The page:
Link­ing per­son­al­ity, treat­ment com­pli­ance

Modern Healthcare - - INNOVATIONS - By Bar­bara Feder Ostrov Bar­bara Feder Ostrov is a free­lance writer based in San Jose, Calif.

Could a pa­tient per­son­al­ity test help clin­i­cians im­prove med­i­ca­tion and treat­ment com­pli­ance? Los An­ge­les-based startup Frame Health is test­ing that ap­proach at Kaiser Per­ma­nente.

Bruce Et­tinger, Frame Health’s founder and CEO, said he started the com­pany to help solve a long-stand­ing chal­lenge faced by healthcare providers and in­sur­ers: how to man­age pa­tients who don’t stick to med­i­ca­tion or treat­ment reg­i­mens and are more likely to be read­mit­ted to the hos­pi­tal. He be­came in­ter­ested in the link be­tween health and per­son­al­ity while work­ing as a be­hav­ioral health ex­ec­u­tive.

Frame Health has de­vel­oped a per­son­al­ity as­sess­ment to iden­tify po­ten­tially non­com­pli­ant pa­tients and tools that help clin­i­cians bet­ter com­mu­ni­cate with pa­tients based on their per­son­al­ity pro­files. Re­search link­ing per­son­al­ity types to health be­hav­iors and mor­tal­ity lends cre­dence to its ap­proach.

Stud­ies show that nearly half of med­i­ca­tions for chronic dis­eases are not taken as pre­scribed, and another 20% to 30% of pre­scrip­tions are never filled. The re­sult is pre­ventable deaths and hos­pi­tal read­mis­sions that cost the healthcare sys­tem be­tween $100 bil­lion and $289 bil­lion an­nu­ally.

Of­ten, clin­i­cians “feel they’re in­ef­fec­tive, not be­cause they don’t know what to do, but be­cause they’re un­able to get the re­sults from pa­tients that they’re look­ing for,” Et­tinger said. “We pro­vide a tool that of­fers care providers the op­por­tu­nity to have a bet­ter un­der­stand­ing of their pa­tients.”

Frame Health has won or been a fi­nal­ist in sev­eral dig­i­tal health com­pe­ti­tions. With fi­nan­cial sup­port from Kaiser Per­ma­nente’s In­no­va­tion Fund, the com­pany has joined a bur­geon­ing in­dus­try of ven­dors us­ing dig­i­tal tools and be­hav­ioral health ap­proaches to im­prove pa­tient en­gage­ment and com­pli­ance.

Frame Health is test­ing its tools in a pi­lot pro­ject at Kaiser Per­ma­nente in Cal­i­for­nia. Start­ing in July 2014, af­ter their first ap­point­ment, pa­tients with chronic con­di­tions such as di­a­betes and hy­per­ten­sion who pre­vi­ously were iden­ti­fied as non­com­pli­ant re­ceive a vol­un­tary 70-ques­tion as­sess­ment, which takes about eight min­utes to com­plete. With ques­tions that delve into mood and how the pa­tient re­lates to tasks and in­ter­acts with peo­ple, the as­sess­ment is pre­sented to pa­tients as a way to help them com­mu­ni­cate bet­ter with their provider.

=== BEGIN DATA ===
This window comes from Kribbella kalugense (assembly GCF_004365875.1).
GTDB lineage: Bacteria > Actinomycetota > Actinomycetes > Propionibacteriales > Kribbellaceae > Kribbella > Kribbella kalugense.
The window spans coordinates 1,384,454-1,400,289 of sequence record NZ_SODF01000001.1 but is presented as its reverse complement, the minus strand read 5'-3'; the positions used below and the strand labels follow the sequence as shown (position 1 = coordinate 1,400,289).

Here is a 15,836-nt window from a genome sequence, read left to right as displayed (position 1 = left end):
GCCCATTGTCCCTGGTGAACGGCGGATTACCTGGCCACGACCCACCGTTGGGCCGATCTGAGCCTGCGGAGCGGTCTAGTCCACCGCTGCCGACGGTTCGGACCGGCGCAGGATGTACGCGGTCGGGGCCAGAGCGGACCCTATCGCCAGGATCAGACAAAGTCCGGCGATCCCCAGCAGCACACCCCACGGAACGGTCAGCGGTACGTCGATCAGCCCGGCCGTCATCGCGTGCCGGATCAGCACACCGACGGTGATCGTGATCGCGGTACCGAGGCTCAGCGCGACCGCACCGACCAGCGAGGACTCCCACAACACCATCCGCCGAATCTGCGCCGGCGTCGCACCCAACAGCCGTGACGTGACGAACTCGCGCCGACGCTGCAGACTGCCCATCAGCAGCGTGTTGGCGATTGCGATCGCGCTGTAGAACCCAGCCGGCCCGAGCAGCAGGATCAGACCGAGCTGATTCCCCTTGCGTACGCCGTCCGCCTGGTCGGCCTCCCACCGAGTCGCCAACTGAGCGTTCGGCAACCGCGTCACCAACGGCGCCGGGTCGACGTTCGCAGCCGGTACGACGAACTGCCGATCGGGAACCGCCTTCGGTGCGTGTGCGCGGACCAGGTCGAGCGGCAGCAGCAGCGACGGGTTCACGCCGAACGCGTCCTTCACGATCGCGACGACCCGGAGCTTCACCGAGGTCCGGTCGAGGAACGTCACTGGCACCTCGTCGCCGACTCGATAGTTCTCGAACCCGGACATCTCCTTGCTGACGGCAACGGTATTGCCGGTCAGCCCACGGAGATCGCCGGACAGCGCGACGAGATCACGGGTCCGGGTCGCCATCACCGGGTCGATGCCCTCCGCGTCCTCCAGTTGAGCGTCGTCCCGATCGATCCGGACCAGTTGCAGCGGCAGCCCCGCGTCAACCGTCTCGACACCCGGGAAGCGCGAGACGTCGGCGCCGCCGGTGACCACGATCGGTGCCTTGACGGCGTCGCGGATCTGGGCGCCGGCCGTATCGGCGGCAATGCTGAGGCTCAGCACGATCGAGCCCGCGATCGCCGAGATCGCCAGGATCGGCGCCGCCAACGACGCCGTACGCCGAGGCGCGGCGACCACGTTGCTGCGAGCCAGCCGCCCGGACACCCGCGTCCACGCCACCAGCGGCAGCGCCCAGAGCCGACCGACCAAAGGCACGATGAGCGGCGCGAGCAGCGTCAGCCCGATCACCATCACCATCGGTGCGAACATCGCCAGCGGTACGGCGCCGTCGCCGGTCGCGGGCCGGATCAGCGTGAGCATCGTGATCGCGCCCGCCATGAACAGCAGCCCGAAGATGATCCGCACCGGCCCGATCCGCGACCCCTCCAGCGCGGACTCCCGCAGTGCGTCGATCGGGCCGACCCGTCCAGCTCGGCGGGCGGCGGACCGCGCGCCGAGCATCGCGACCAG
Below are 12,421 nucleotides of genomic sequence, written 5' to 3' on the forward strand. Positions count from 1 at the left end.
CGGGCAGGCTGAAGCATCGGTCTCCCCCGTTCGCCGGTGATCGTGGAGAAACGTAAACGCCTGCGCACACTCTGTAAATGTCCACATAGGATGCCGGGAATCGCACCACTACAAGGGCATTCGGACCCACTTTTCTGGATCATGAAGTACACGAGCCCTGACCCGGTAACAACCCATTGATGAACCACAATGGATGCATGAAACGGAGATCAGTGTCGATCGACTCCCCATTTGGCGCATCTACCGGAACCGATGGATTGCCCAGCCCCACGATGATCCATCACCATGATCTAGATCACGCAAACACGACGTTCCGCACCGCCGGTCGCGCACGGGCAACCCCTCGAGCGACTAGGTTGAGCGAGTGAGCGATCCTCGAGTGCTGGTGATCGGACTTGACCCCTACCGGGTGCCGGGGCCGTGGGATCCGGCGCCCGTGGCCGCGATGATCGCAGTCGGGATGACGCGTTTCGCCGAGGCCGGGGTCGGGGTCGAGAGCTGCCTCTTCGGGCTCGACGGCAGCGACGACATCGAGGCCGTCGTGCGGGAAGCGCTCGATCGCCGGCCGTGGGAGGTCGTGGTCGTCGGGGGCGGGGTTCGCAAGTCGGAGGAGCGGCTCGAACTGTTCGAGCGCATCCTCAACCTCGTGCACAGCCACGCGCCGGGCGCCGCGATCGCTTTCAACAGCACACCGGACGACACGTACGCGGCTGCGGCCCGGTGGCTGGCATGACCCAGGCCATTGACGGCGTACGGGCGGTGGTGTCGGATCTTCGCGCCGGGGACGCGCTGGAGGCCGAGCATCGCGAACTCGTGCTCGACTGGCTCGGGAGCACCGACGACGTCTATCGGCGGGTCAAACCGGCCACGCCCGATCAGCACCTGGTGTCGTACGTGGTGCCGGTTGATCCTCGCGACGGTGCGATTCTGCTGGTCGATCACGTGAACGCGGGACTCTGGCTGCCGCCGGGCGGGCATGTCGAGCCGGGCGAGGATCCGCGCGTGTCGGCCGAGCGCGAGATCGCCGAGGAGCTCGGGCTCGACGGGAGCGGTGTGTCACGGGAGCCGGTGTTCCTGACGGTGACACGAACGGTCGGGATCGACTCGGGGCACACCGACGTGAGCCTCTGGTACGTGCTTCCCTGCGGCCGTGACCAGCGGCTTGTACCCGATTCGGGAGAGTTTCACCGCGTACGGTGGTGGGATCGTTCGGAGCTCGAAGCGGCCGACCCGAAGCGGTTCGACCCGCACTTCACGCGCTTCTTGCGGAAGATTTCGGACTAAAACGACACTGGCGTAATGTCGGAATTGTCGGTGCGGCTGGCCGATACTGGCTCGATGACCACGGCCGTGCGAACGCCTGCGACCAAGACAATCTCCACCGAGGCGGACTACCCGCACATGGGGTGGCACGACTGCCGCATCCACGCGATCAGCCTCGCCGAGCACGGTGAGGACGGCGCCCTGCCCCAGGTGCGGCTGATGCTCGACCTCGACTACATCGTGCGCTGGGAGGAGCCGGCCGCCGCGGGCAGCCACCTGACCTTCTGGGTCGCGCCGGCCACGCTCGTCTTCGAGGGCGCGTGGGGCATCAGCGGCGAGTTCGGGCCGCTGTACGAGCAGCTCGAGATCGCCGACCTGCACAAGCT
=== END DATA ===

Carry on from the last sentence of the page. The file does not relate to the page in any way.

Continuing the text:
The re­sult­ing in­sights are used to cre­ate in­di­vid­u­al­ized pa­tient-care guides for providers to help pa­tients com­ply with their treat­ments. Frame Health and Kaiser are study­ing how the assess­ments af­fect pa­tient sat­is­fac­tion and health out­comes, Et­tinger said. Kaiser Per­ma­nente de­clined to com­ment.

To cre­ate the as­sess­ment tool, Frame Health part­nered with Tulsa, Okla.-based Ho­gan As­sess­ment Sys­tems, a work­place per­son­al­ity test­ing firm. The firm re­vamped its busi­ness-ori­ented per­son­al­ity as­sess­ment to fo­cus on traits that re­searchers have linked to health be­hav­iors.

One trait the as­sess­ment tool looks at is neu­roti­cism, which has been linked to car­dio­vas­cu­lar dis­ease, smok­ing and drug de­pen­dence. Another is con­sci­en­tious­ness, which has been linked with higher rates of ex­er­cise and bet­ter com­pli­ance with med­i­ca­tion reg­i­mens.

There’s a large body of per­son­al­ity re­search that makes Frame Health’s ap­proach po­ten­tially use­ful, said Howard Fried­man, a Univer­sity of Cal­i­for­nia at River­side health psy­chol­o­gist. “There’s no doubt that if you have a bet­ter doc­tor-pa­tient re­la­tion­ship, you can im­prove co­op­er­a­tion,” he said. “But whether you can do it the quick and dirty way with a short per­son­al­ity test is another ques­tion.”

Dave DeBronkart, a pa­tient-en­gage­ment ad­vo­cate known as e-Pa­tient Dave be­cause of his work in dig­i­tal health, said he finds Frame Health’s ap­proach in­trigu­ing. But he cau­tioned that “the con­text makes all the dif­fer­ence. If my physi­cian with whom I have a great re­la­tion­ship asked me to take a test like that for a good rea­son, I’d gladly do that. But it must not be viewed as a sub­sti­tute for get­ting to know each other.”

Et­tinger and his team are work­ing on a mo­bile plat­form for the as­sess­ment so that pa­tients can com­plete it on their smart­phones. They’re also work­ing on tools for clin­i­cians such as per­son­al­ized pa­tient com­mu­ni­ca­tion rec­om­men­da­tions. Frame Health is work­ing on in­te­grat­ing its tools into lead­ing elec­tronic health-record sys­tems.

Pa­tients “have em­braced the tool and com­pleted the as­sess­ment in num­bers that sur­prised us,” he said. “There’s a huge la­tent de­sire by pa­tients to want to be bet­ter un­der­stood.”

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